Golden eagle satellite tracking (Republic of Ireland)


Golden eagle with wing-tag

In 1989 a project to re-introduced the golden eagle into Ireland and to ultimately establish a self-sustaining population was conceived.  In 2001 the first eaglets were taken from wild Scottish eagle nests and released in Ireland using a technique called ‘hacking’.  You can visit the  re-introduction project’s web page at:

In 2005 the Irish re-introduction team purchased two satellite-received transmitters, so that they could follow more closely the movements of the eagles after release.  Natural Research covered the cost of satellite time for these tags and provided in-kind support by collating eagle location data and passing them on to the Irish team.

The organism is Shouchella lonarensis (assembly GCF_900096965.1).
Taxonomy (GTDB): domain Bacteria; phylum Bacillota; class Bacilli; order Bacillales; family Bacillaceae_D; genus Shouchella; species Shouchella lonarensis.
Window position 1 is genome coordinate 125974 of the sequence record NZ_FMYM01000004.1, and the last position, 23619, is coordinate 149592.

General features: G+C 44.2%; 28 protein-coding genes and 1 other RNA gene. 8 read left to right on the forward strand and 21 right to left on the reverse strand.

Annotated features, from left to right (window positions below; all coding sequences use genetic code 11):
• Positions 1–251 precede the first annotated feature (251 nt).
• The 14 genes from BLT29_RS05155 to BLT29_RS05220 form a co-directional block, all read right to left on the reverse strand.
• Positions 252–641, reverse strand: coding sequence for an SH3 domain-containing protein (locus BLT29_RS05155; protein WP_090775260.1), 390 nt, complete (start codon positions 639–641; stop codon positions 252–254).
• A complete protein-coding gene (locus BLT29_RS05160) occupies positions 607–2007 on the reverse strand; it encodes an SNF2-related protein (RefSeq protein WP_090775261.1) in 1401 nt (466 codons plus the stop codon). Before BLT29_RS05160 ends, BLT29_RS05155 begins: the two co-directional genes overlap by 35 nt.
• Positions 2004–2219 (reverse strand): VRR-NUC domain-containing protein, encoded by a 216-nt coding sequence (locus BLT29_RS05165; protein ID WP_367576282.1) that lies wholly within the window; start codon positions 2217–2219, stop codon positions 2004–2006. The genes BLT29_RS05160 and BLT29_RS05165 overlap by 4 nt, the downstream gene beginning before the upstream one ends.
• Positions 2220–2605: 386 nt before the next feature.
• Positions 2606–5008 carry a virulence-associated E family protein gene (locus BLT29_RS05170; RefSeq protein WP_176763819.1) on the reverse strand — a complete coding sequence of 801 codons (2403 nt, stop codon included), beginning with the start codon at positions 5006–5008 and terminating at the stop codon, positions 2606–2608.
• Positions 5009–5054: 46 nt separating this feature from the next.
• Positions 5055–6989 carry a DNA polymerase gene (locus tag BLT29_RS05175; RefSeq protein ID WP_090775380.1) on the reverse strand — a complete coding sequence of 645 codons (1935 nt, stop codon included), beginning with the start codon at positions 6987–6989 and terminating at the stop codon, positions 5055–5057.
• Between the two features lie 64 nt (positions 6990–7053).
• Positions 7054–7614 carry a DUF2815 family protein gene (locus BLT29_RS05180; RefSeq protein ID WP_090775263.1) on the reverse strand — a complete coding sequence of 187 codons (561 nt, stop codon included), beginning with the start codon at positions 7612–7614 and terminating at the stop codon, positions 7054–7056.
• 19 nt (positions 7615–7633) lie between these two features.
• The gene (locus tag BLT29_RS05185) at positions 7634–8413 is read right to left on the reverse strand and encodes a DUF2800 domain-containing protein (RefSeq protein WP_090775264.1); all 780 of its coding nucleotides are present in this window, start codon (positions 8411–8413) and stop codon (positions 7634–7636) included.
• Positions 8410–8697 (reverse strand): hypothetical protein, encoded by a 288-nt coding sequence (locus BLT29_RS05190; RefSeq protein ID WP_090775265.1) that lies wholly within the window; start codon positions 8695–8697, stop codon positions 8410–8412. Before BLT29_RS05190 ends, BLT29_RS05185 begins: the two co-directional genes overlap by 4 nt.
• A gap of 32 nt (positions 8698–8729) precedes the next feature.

Although a bit to the side of our normal focus on wildlife research, Natural Research was happy to provide this support to both the project and the Scottish Raptor Study Groups, who provided eaglets for the effort.  The information that was collected was of some use to us from a research point of view in that it added to our understanding of how eagles range prior to breeding, a project we are pursuing in Scotland.  Click here to see our web page that describes our eagle dispersal project, and keep up with the Irish reintroduction through their web site.

Movements of re-introduced golden eagles in Ireland.













Photo: L. O'Toole

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